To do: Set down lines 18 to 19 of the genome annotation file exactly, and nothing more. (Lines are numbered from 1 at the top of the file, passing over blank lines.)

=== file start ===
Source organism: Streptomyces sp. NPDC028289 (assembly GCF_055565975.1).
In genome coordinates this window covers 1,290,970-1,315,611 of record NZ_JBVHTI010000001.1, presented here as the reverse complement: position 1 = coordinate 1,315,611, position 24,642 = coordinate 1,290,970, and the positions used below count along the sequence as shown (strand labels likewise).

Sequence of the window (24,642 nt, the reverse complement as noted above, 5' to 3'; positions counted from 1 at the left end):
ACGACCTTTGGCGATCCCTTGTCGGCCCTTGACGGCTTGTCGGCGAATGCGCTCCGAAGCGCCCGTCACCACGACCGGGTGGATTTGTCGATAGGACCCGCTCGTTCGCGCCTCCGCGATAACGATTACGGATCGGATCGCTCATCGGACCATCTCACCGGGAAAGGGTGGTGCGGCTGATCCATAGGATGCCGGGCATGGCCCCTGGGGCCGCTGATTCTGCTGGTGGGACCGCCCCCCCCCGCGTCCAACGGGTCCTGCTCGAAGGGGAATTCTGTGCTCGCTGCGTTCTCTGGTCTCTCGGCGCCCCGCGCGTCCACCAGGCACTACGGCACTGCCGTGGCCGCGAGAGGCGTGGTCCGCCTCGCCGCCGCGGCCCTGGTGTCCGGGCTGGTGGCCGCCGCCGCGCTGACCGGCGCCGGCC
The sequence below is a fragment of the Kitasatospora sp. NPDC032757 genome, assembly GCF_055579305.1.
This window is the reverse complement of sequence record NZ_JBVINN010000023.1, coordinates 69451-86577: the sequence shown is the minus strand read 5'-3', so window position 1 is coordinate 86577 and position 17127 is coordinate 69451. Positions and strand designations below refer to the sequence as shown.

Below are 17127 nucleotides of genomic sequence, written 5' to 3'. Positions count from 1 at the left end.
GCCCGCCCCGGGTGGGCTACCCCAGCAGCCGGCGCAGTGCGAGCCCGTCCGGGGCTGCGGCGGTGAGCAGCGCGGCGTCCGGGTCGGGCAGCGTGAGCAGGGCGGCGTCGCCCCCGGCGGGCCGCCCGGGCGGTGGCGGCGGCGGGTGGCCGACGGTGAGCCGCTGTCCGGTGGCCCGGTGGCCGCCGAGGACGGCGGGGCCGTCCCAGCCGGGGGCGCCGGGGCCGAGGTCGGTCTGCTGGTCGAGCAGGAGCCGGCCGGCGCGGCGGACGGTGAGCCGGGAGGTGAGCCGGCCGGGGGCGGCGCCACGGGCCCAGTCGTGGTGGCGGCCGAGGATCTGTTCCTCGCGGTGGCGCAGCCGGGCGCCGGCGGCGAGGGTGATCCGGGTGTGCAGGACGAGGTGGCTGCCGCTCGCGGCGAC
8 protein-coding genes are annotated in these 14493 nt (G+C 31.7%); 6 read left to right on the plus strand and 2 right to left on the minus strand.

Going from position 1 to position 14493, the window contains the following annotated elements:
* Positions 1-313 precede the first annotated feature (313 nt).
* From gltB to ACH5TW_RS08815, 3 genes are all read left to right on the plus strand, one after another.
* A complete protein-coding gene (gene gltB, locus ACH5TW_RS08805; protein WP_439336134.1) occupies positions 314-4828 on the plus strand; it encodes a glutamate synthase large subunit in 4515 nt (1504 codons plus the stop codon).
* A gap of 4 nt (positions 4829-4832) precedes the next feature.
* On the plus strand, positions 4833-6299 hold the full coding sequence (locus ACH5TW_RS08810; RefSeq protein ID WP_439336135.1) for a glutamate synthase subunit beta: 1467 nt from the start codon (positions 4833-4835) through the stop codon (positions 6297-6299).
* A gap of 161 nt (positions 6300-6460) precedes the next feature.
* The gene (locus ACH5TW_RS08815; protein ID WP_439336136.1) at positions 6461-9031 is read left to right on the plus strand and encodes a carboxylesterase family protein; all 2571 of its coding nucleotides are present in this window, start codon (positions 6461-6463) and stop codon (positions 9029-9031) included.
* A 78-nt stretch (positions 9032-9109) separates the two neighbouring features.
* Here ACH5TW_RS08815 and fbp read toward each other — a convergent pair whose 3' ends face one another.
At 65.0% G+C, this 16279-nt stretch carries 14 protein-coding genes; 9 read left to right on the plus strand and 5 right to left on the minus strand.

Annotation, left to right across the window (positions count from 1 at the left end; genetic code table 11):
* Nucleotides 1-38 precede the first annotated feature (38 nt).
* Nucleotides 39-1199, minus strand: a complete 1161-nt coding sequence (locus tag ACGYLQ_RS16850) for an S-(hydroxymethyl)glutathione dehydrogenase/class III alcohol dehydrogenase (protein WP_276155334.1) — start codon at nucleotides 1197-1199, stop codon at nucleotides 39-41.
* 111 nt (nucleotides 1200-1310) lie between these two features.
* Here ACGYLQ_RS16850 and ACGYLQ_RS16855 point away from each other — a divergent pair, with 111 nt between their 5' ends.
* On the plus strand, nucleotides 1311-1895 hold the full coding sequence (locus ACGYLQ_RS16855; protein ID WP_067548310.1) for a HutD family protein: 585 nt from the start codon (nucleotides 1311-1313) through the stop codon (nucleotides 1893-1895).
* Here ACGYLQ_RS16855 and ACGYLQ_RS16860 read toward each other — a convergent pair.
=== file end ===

* A 78-nt stretch (positions 9032-9109) separates the two neighbouring features.
* Here ACH5TW_RS08815 and fbp read toward each other — a convergent pair whose 3' ends face one another.